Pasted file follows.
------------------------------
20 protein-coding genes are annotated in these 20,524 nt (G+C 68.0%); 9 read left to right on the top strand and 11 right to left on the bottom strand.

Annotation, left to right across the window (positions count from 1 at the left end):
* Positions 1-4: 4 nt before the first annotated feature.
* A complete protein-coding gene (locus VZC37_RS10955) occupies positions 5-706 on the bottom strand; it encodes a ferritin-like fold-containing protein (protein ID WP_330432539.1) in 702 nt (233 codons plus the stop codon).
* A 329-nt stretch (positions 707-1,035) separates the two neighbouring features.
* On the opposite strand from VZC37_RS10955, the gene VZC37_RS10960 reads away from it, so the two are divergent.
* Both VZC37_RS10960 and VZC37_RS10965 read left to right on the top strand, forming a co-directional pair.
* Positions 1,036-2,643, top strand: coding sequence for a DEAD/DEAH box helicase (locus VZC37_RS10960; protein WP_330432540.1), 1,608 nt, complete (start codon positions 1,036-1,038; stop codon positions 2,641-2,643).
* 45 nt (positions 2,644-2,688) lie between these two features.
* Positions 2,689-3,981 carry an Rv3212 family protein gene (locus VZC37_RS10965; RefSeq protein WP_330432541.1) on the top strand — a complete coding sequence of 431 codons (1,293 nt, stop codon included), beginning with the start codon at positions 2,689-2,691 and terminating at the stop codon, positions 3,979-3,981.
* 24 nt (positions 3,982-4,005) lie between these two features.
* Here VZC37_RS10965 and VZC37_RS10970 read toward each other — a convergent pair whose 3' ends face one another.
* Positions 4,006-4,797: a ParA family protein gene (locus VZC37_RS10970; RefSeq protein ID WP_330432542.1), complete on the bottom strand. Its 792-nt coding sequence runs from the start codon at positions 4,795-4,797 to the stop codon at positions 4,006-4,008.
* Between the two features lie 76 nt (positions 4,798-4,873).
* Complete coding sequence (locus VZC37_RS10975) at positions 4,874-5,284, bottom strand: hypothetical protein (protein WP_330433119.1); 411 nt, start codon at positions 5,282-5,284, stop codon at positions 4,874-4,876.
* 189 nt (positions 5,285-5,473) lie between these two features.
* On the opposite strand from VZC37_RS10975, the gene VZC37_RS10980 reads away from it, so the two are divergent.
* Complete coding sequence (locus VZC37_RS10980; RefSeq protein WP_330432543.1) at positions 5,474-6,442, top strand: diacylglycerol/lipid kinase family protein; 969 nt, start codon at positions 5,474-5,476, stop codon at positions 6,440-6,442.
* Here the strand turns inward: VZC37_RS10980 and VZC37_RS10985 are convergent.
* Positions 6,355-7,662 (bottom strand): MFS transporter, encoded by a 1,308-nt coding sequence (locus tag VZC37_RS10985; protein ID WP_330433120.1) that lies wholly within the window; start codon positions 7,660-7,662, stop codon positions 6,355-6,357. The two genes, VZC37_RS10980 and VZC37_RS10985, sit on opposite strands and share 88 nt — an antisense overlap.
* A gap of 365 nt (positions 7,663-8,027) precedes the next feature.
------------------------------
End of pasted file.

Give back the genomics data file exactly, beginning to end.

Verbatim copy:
20 protein-coding genes are annotated in these 20,524 nt (G+C 68.0%); 9 read left to right on the top strand and 11 right to left on the bottom strand.

Annotation, left to right across the window (positions count from 1 at the left end):
* Positions 1-4: 4 nt before the first annotated feature.
* A complete protein-coding gene (locus VZC37_RS10955) occupies positions 5-706 on the bottom strand; it encodes a ferritin-like fold-containing protein (protein ID WP_330432539.1) in 702 nt (233 codons plus the stop codon).
* A 329-nt stretch (positions 707-1,035) separates the two neighbouring features.
* On the opposite strand from VZC37_RS10955, the gene VZC37_RS10960 reads away from it, so the two are divergent.
* Both VZC37_RS10960 and VZC37_RS10965 read left to right on the top strand, forming a co-directional pair.
* Positions 1,036-2,643, top strand: coding sequence for a DEAD/DEAH box helicase (locus VZC37_RS10960; protein WP_330432540.1), 1,608 nt, complete (start codon positions 1,036-1,038; stop codon positions 2,641-2,643).
* 45 nt (positions 2,644-2,688) lie between these two features.
* Positions 2,689-3,981 carry an Rv3212 family protein gene (locus VZC37_RS10965; RefSeq protein WP_330432541.1) on the top strand — a complete coding sequence of 431 codons (1,293 nt, stop codon included), beginning with the start codon at positions 2,689-2,691 and terminating at the stop codon, positions 3,979-3,981.
* 24 nt (positions 3,982-4,005) lie between these two features.
* Here VZC37_RS10965 and VZC37_RS10970 read toward each other — a convergent pair whose 3' ends face one another.
* Positions 4,006-4,797: a ParA family protein gene (locus VZC37_RS10970; RefSeq protein ID WP_330432542.1), complete on the bottom strand. Its 792-nt coding sequence runs from the start codon at positions 4,795-4,797 to the stop codon at positions 4,006-4,008.
* Between the two features lie 76 nt (positions 4,798-4,873).
* Complete coding sequence (locus VZC37_RS10975) at positions 4,874-5,284, bottom strand: hypothetical protein (protein WP_330433119.1); 411 nt, start codon at positions 5,282-5,284, stop codon at positions 4,874-4,876.
* 189 nt (positions 5,285-5,473) lie between these two features.
* On the opposite strand from VZC37_RS10975, the gene VZC37_RS10980 reads away from it, so the two are divergent.
* Complete coding sequence (locus VZC37_RS10980; RefSeq protein WP_330432543.1) at positions 5,474-6,442, top strand: diacylglycerol/lipid kinase family protein; 969 nt, start codon at positions 5,474-5,476, stop codon at positions 6,440-6,442.
* Here the strand turns inward: VZC37_RS10980 and VZC37_RS10985 are convergent.
* Positions 6,355-7,662 (bottom strand): MFS transporter, encoded by a 1,308-nt coding sequence (locus tag VZC37_RS10985; protein ID WP_330433120.1) that lies wholly within the window; start codon positions 7,660-7,662, stop codon positions 6,355-6,357. The two genes, VZC37_RS10980 and VZC37_RS10985, sit on opposite strands and share 88 nt — an antisense overlap.
* A gap of 365 nt (positions 7,663-8,027) precedes the next feature.